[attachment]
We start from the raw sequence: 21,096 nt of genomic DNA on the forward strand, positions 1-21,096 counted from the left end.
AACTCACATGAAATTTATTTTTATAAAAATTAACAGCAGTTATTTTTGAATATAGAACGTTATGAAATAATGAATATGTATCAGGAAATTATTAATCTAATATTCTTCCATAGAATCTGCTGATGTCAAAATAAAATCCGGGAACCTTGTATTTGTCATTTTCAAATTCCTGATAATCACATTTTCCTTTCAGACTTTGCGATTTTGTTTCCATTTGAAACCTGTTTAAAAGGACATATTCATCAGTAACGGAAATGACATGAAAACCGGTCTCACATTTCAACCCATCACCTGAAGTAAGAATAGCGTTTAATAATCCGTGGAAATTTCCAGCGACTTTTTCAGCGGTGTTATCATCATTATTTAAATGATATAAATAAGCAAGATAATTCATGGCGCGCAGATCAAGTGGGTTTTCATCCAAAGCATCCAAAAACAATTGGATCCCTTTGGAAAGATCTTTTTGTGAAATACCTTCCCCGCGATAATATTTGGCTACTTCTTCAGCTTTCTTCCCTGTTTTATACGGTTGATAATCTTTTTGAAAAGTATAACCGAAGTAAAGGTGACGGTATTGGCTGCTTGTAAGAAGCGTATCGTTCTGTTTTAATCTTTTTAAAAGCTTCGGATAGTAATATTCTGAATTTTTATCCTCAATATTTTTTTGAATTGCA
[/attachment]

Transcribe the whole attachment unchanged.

We start from the raw sequence: 21,096 nt of genomic DNA on the forward strand, positions 1-21,096 counted from the left end.
AACTCACATGAAATTTATTTTTATAAAAATTAACAGCAGTTATTTTTGAATATAGAACGTTATGAAATAATGAATATGTATCAGGAAATTATTAATCTAATATTCTTCCATAGAATCTGCTGATGTCAAAATAAAATCCGGGAACCTTGTATTTGTCATTTTCAAATTCCTGATAATCACATTTTCCTTTCAGACTTTGCGATTTTGTTTCCATTTGAAACCTGTTTAAAAGGACATATTCATCAGTAACGGAAATGACATGAAAACCGGTCTCACATTTCAACCCATCACCTGAAGTAAGAATAGCGTTTAATAATCCGTGGAAATTTCCAGCGACTTTTTCAGCGGTGTTATCATCATTATTTAAATGATATAAATAAGCAAGATAATTCATGGCGCGCAGATCAAGTGGGTTTTCATCCAAAGCATCCAAAAACAATTGGATCCCTTTGGAAAGATCTTTTTGTGAAATACCTTCCCCGCGATAATATTTGGCTACTTCTTCAGCTTTCTTCCCTGTTTTATACGGTTGATAATCTTTTTGAAAAGTATAACCGAAGTAAAGGTGACGGTATTGGCTGCTTGTAAGAAGCGTATCGTTCTGTTTTAATCTTTTTAAAAGCTTCGGATAGTAATATTCTGAATTTTTATCCTCAATATTTTTTTGAATTGCA